Build Your Leaders

Archive for the ‘authenticity’ Category

Seek Connection Over Perfection

October 6th, 2013

Great communicators seek connection over perfection. Connection is crucial for communication to take place, and few of us can connect, or identify, with someone who appears perfect. Perfection is rarely reality, and we seek out people who are real.

Most of the executives I coach falsely believe their presentations must be perfect. They put tremendous pressure on themselves to say the right words, the right way, at the right time, all the time. Under this kind of pressure, it's no surprise so many of them would rather eat glass than present in public.

Think back to a recent conversation you had with a friend. You probably can't remember the exact words he or she used but you can remember the point he or she wanted to make. Great communication is far more than the words we use.

Great presenters focus on their audiences and not on a script. Research tells us our words - the actual words we use - account for only seven percent of our credibility as a speaker. Visual and vocal cues make up the remaining 93 percent.

When we strive to be word perfect, we do ourselves a disservice. In the unlikely event that our speech flows like milk and honey, it can also curdle for we appear scripted, stilted and not our natural, authentic selves.

If we stumble and lose our place, we do not have to lose our credibility. We can simply acknowledge we have lost our place and take a few seconds to find it. Most audiences want us to succeed as speaker. They will be patient as we find our place and resume our talk.

If we misquote a figure or statistic, we simply correct ourselves. Most audiences won't think twice about the correction.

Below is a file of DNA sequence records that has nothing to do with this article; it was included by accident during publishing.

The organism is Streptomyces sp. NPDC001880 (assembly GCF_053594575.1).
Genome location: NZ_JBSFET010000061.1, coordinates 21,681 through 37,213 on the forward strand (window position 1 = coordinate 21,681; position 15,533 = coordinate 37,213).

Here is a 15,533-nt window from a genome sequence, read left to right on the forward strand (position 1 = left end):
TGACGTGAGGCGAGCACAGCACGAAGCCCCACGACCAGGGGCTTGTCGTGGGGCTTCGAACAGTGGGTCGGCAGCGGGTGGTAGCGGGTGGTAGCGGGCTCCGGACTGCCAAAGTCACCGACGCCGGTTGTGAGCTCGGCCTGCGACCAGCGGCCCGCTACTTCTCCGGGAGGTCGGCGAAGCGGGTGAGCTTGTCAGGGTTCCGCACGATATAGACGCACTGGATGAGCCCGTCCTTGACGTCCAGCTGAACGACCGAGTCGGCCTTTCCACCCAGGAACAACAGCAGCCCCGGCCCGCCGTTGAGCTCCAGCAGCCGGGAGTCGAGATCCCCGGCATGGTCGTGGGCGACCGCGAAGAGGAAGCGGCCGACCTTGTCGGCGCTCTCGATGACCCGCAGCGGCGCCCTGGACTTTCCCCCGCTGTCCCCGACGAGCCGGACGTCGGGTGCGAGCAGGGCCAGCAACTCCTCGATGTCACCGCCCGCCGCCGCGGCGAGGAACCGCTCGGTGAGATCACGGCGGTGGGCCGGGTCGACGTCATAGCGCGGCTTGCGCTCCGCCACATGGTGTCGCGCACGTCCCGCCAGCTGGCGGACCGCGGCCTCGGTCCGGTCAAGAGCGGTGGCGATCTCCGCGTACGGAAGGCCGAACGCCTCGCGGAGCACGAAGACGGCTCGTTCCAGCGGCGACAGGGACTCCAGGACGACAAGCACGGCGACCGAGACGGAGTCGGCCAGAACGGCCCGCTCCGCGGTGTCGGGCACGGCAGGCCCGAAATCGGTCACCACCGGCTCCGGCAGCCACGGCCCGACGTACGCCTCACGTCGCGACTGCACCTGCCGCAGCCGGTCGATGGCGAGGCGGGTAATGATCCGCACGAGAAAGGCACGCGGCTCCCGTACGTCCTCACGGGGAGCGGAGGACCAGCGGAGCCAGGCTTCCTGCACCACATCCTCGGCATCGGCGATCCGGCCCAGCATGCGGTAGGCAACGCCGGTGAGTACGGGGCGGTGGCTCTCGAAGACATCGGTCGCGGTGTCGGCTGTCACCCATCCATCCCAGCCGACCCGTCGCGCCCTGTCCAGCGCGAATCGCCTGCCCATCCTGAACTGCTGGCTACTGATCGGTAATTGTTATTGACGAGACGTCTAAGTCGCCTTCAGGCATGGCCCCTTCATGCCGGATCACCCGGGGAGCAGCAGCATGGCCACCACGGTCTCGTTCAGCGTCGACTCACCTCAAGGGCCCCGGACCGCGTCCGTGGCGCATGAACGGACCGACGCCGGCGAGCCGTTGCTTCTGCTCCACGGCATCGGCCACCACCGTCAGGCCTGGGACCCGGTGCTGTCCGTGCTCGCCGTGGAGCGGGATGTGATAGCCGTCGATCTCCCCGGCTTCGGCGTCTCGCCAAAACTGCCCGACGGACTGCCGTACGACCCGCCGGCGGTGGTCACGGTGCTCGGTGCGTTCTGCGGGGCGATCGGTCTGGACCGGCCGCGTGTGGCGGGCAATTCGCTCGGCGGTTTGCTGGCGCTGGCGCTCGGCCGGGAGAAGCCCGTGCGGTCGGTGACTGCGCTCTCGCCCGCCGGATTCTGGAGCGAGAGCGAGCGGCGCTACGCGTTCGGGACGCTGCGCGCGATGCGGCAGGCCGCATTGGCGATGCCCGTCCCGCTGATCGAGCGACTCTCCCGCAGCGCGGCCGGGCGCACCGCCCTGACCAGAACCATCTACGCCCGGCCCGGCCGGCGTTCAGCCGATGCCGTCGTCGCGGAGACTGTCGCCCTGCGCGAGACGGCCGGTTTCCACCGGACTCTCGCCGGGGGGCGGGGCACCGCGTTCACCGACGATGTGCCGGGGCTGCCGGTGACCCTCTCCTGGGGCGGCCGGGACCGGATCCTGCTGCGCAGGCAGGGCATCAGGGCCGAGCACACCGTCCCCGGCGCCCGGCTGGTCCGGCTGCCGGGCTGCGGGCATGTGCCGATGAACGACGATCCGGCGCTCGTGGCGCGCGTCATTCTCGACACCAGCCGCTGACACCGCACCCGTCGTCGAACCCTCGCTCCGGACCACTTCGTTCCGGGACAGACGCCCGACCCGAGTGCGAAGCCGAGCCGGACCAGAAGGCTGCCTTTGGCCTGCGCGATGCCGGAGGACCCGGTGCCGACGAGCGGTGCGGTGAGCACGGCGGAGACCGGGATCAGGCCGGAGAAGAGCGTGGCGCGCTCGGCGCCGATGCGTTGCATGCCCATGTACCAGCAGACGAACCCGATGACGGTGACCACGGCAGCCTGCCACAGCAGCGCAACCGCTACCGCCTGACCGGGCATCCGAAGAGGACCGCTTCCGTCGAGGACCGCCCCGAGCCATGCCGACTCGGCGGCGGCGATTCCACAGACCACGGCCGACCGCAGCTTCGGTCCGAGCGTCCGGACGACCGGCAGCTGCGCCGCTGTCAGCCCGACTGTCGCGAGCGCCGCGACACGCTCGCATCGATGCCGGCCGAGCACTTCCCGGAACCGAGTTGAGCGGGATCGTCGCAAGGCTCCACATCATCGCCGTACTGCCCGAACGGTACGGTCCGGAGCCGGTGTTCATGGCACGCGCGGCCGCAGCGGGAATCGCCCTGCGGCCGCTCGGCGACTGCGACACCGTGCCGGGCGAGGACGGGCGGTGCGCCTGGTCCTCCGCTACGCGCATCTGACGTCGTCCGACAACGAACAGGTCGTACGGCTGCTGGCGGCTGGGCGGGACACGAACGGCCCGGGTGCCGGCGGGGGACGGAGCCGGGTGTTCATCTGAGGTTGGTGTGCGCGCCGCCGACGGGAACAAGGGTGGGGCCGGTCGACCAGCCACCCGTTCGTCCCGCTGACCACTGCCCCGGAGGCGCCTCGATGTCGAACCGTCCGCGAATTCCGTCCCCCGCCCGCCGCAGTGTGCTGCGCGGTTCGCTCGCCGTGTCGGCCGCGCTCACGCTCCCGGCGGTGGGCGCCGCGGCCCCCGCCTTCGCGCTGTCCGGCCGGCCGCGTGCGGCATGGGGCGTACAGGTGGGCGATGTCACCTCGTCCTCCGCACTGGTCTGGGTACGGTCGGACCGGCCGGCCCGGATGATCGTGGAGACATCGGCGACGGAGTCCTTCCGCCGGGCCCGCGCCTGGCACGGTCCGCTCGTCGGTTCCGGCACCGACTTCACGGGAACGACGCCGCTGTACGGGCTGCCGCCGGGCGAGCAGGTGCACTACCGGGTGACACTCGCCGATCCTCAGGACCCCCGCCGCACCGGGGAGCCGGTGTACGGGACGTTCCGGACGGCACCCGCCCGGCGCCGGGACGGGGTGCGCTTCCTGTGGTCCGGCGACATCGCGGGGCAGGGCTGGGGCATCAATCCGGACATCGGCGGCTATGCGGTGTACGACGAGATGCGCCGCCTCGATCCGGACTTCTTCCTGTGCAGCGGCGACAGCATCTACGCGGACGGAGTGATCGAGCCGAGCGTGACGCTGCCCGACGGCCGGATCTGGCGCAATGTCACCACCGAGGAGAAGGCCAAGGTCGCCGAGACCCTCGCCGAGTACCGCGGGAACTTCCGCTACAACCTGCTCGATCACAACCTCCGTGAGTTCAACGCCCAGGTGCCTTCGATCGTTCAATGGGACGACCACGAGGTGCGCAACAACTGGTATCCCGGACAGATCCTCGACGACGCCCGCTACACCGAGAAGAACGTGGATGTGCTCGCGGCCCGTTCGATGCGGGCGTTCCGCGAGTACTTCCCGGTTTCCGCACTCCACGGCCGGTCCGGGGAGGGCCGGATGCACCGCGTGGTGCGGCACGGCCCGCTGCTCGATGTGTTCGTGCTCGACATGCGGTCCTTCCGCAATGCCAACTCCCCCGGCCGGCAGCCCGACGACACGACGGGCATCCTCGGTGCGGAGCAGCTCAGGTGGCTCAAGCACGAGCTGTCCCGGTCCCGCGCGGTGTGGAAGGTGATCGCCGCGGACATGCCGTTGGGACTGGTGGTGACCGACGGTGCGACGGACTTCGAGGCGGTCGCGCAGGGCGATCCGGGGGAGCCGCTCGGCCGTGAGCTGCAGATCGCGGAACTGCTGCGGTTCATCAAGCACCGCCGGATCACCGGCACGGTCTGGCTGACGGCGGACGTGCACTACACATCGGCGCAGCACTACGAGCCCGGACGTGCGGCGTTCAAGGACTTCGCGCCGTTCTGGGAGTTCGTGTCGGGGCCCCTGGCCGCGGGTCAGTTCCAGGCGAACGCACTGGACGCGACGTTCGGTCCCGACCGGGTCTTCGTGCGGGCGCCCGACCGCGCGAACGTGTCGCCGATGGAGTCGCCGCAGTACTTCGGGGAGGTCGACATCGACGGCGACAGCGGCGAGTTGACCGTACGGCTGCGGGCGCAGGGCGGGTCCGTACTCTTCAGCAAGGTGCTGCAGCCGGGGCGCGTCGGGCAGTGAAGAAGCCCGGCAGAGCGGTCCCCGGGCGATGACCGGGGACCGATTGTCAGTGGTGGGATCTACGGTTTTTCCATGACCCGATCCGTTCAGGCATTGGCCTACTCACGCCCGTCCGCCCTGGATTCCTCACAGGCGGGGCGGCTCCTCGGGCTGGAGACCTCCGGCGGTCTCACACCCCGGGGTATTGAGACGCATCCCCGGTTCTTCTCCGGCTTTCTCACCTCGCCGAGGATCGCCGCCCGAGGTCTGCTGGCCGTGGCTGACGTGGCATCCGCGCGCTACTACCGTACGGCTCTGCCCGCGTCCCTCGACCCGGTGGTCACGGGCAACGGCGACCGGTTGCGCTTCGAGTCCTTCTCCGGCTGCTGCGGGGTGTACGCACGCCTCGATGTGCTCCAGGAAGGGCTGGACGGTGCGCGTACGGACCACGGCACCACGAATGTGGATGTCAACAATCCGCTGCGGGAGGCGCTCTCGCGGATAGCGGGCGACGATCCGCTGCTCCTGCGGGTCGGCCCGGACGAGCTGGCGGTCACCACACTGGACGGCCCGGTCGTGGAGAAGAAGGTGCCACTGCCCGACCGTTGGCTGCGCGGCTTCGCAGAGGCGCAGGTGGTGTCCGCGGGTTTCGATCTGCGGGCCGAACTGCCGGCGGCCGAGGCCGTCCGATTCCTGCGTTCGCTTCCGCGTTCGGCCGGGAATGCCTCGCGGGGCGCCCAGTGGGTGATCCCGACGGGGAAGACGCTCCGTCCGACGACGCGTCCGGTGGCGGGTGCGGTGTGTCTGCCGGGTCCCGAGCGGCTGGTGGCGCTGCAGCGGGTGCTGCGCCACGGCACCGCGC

If we don't know the answer to a hard question, we say so, but promise to find out the answer and get back to the questioner. Audiences will appreciate our honesty and responsiveness.

Audiences may not expect perfection, but they do demand humanity. They want to connect with the speaker above all else. They want to get to know us; they want to know that we can be trusted. Showing them our vulnerability accomplishes these important tasks.

We can be competent and not perfect. Competence comes from knowing your stuff, and many times we learn our stuff from the mistakes we make.

One of my more effective speeches was entitled, "Confessions of a Reformed Manager." In it, I recounted ten miserable mistakes I had made as a new manager. The audience of new managers was mesmerized during the hour-long presentation for they felt a real affinity with me. By exposing my flaws, I had invited them into my home. By sharing my humanity, we could walk on common ground.

In conclusion, great speakers combine competence with vulnerability. They seek connection over perfection. They know their stuff and are not afraid to show us who they are.

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Become a Better Person: The 90/10 Rule

January 2nd, 2013

Nothing spotlights sagging self-esteem stronger than when people judge others. Growing up, I was the supreme judge. A fat kid (I had to wear “Husky” brand pants), I constantly put down others in an attempt to pull myself up.

Looking back, I had good teachers; my family members were masters in the art of judgment. Around the dinner table, we would take turns picking on and judging one another. It got so bad during one Sunday supper that my brother’s new bride fled the dining room; our cruelty had reduced her to tears.

Teachers used to preach, “If you don’t have anything nice to say, then don’t say anything.”   Even when I don’t verbalize judgments, I subtly communicate them and damage relationships.

I now know that judging serves me poorly. My judgments separate me from others, and above all I want connection in my life. I also know that self-esteem is an inside job; it must come from within, not by putting people down.

When judgments bubble up, they must be examined. Writers Carol Kurtz Walsh and Tom Walsh recommend applying “The 90/10 Rule.”  When judgment rears its serpent-like head and we experience a strong negative emotional reaction to another, assume that only 10 percent of our reaction is based upon the situation, leaving a whopping 90 percent that belongs to past.